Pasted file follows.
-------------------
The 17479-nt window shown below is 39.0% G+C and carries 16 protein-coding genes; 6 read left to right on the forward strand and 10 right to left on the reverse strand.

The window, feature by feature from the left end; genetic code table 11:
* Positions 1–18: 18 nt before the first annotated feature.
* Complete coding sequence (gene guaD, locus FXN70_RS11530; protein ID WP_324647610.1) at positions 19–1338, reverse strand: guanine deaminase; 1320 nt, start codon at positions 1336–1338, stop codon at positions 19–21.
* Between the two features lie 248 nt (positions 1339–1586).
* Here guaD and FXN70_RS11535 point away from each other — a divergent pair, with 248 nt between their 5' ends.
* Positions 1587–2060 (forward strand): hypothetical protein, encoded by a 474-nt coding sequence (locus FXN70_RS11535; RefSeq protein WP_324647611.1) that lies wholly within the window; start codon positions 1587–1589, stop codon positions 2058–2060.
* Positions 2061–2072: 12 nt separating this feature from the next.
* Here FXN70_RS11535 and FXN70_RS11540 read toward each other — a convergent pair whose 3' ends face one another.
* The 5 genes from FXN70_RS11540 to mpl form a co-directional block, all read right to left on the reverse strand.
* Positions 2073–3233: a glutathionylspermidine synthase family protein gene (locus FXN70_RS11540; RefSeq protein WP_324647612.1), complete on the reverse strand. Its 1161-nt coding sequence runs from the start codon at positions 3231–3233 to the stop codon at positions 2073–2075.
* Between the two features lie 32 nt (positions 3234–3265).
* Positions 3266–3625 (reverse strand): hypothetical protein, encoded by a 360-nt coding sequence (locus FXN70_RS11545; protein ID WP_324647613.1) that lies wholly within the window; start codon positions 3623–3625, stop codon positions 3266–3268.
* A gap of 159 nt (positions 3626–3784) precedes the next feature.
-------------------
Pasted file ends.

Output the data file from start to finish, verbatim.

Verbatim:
The 17479-nt window shown below is 39.0% G+C and carries 16 protein-coding genes; 6 read left to right on the forward strand and 10 right to left on the reverse strand.

The window, feature by feature from the left end; genetic code table 11:
* Positions 1–18: 18 nt before the first annotated feature.
* Complete coding sequence (gene guaD, locus FXN70_RS11530; protein ID WP_324647610.1) at positions 19–1338, reverse strand: guanine deaminase; 1320 nt, start codon at positions 1336–1338, stop codon at positions 19–21.
* Between the two features lie 248 nt (positions 1339–1586).
* Here guaD and FXN70_RS11535 point away from each other — a divergent pair, with 248 nt between their 5' ends.
* Positions 1587–2060 (forward strand): hypothetical protein, encoded by a 474-nt coding sequence (locus FXN70_RS11535; RefSeq protein WP_324647611.1) that lies wholly within the window; start codon positions 1587–1589, stop codon positions 2058–2060.
* Positions 2061–2072: 12 nt separating this feature from the next.
* Here FXN70_RS11535 and FXN70_RS11540 read toward each other — a convergent pair whose 3' ends face one another.
* The 5 genes from FXN70_RS11540 to mpl form a co-directional block, all read right to left on the reverse strand.
* Positions 2073–3233: a glutathionylspermidine synthase family protein gene (locus FXN70_RS11540; RefSeq protein WP_324647612.1), complete on the reverse strand. Its 1161-nt coding sequence runs from the start codon at positions 3231–3233 to the stop codon at positions 2073–2075.
* Between the two features lie 32 nt (positions 3234–3265).
* Positions 3266–3625 (reverse strand): hypothetical protein, encoded by a 360-nt coding sequence (locus FXN70_RS11545; protein ID WP_324647613.1) that lies wholly within the window; start codon positions 3623–3625, stop codon positions 3266–3268.
* A gap of 159 nt (positions 3626–3784) precedes the next feature.